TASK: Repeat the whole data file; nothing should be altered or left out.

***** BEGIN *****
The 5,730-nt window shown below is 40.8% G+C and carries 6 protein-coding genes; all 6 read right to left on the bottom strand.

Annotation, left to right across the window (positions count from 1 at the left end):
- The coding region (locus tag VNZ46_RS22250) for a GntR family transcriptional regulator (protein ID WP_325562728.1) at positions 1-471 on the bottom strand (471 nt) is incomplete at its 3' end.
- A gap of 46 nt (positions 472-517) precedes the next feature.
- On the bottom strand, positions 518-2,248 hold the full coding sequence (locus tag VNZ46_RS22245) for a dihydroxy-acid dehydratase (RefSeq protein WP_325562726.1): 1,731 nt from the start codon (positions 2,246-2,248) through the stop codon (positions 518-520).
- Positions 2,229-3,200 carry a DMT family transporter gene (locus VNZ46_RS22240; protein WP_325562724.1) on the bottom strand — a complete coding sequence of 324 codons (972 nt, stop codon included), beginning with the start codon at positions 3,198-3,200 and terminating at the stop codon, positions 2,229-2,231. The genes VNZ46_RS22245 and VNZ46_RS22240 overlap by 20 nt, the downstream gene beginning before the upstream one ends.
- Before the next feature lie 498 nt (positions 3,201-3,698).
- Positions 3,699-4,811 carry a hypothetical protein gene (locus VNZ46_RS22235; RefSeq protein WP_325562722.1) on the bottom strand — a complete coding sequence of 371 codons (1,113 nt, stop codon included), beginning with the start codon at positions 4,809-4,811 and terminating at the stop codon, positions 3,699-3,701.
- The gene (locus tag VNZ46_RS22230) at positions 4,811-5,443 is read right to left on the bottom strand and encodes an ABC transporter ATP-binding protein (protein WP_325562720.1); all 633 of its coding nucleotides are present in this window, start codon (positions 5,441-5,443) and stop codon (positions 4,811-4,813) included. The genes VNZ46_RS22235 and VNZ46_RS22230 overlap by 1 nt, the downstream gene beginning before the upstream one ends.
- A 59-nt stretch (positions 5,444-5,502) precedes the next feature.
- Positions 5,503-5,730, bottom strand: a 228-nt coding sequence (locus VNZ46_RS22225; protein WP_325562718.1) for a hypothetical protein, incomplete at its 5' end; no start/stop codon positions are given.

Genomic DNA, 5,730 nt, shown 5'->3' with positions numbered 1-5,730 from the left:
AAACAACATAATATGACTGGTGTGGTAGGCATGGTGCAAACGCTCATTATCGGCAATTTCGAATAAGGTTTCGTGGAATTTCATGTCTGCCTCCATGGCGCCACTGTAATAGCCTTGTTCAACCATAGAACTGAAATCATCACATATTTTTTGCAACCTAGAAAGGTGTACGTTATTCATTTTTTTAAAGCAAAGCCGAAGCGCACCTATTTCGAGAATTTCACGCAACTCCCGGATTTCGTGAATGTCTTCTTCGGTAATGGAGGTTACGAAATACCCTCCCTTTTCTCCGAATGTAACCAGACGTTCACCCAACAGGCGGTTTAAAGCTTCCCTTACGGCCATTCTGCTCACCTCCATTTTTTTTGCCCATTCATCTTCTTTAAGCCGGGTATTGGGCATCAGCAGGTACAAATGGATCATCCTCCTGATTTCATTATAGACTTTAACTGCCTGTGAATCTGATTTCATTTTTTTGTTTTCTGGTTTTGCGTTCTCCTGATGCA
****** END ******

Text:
The 5,730-nt window shown below is 40.8% G+C and carries 6 protein-coding genes; all 6 read right to left on the bottom strand.

Annotation, left to right across the window (positions count from 1 at the left end):
- The coding region (locus tag VNZ46_RS22250) for a GntR family transcriptional regulator (protein ID WP_325562728.1) at positions 1-471 on the bottom strand (471 nt) is incomplete at its 3' end.
- A gap of 46 nt (positions 472-517) precedes the next feature.
- On the bottom strand, positions 518-2,248 hold the full coding sequence (locus tag VNZ46_RS22245) for a dihydroxy-acid dehydratase (RefSeq protein WP_325562726.1): 1,731 nt from the start codon (positions 2,246-2,248) through the stop codon (positions 518-520).
- Positions 2,229-3,200 carry a DMT family transporter gene (locus VNZ46_RS22240; protein WP_325562724.1) on the bottom strand — a complete coding sequence of 324 codons (972 nt, stop codon included), beginning with the start codon at positions 3,198-3,200 and terminating at the stop codon, positions 2,229-2,231. The genes VNZ46_RS22245 and VNZ46_RS22240 overlap by 20 nt, the downstream gene beginning before the upstream one ends.
- Before the next feature lie 498 nt (positions 3,201-3,698).
- Positions 3,699-4,811 carry a hypothetical protein gene (locus VNZ46_RS22235; RefSeq protein WP_325562722.1) on the bottom strand — a complete coding sequence of 371 codons (1,113 nt, stop codon included), beginning with the start codon at positions 4,809-4,811 and terminating at the stop codon, positions 3,699-3,701.
- The gene (locus tag VNZ46_RS22230) at positions 4,811-5,443 is read right to left on the bottom strand and encodes an ABC transporter ATP-binding protein (protein WP_325562720.1); all 633 of its coding nucleotides are present in this window, start codon (positions 5,441-5,443) and stop codon (positions 4,811-4,813) included. The genes VNZ46_RS22235 and VNZ46_RS22230 overlap by 1 nt, the downstream gene beginning before the upstream one ends.
- A 59-nt stretch (positions 5,444-5,502) precedes the next feature.
- Positions 5,503-5,730, bottom strand: a 228-nt coding sequence (locus VNZ46_RS22225; protein WP_325562718.1) for a hypothetical protein, incomplete at its 5' end; no start/stop codon positions are given.

Genomic DNA, 5,730 nt, shown 5'->3' with positions numbered 1-5,730 from the left:
AAACAACATAATATGACTGGTGTGGTAGGCATGGTGCAAACGCTCATTATCGGCAATTTCGAATAAGGTTTCGTGGAATTTCATGTCTGCCTCCATGGCGCCACTGTAATAGCCTTGTTCAACCATAGAACTGAAATCATCACATATTTTTTGCAACCTAGAAAGGTGTACGTTATTCATTTTTTTAAAGCAAAGCCGAAGCGCACCTATTTCGAGAATTTCACGCAACTCCCGGATTTCGTGAATGTCTTCTTCGGTAATGGAGGTTACGAAATACCCTCCCTTTTCTCCGAATGTAACCAGACGTTCACCCAACAGGCGGTTTAAAGCTTCCCTTACGGCCATTCTGCTCACCTCCATTTTTTTTGCCCATTCATCTTCTTTAAGCCGGGTATTGGGCATCAGCAGGTACAAATGGATCATCCTCCTGATTTCATTATAGACTTTAACTGCCTGTGAATCTGATTTCATTTTTTTGTTTTCTGGTTTTGCGTTCTCCTGATGCA